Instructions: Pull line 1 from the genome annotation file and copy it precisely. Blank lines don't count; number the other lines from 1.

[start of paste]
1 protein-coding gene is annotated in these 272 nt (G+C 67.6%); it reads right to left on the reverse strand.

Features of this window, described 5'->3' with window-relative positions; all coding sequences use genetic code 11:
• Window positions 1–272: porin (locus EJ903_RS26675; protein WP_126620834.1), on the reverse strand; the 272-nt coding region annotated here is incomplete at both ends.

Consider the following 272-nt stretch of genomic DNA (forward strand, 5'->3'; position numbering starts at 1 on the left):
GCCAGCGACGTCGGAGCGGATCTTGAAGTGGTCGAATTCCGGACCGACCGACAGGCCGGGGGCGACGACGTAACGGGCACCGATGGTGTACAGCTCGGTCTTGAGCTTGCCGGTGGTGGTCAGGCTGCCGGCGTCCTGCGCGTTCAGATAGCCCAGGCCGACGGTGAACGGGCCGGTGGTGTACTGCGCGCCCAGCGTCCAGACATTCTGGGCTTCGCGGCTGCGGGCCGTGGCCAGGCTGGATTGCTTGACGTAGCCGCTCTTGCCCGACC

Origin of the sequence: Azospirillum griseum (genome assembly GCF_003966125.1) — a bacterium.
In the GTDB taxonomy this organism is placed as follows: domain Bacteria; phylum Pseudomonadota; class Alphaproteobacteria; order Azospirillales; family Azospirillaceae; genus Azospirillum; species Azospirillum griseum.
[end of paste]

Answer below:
1 protein-coding gene is annotated in these 272 nt (G+C 67.6%); it reads right to left on the reverse strand.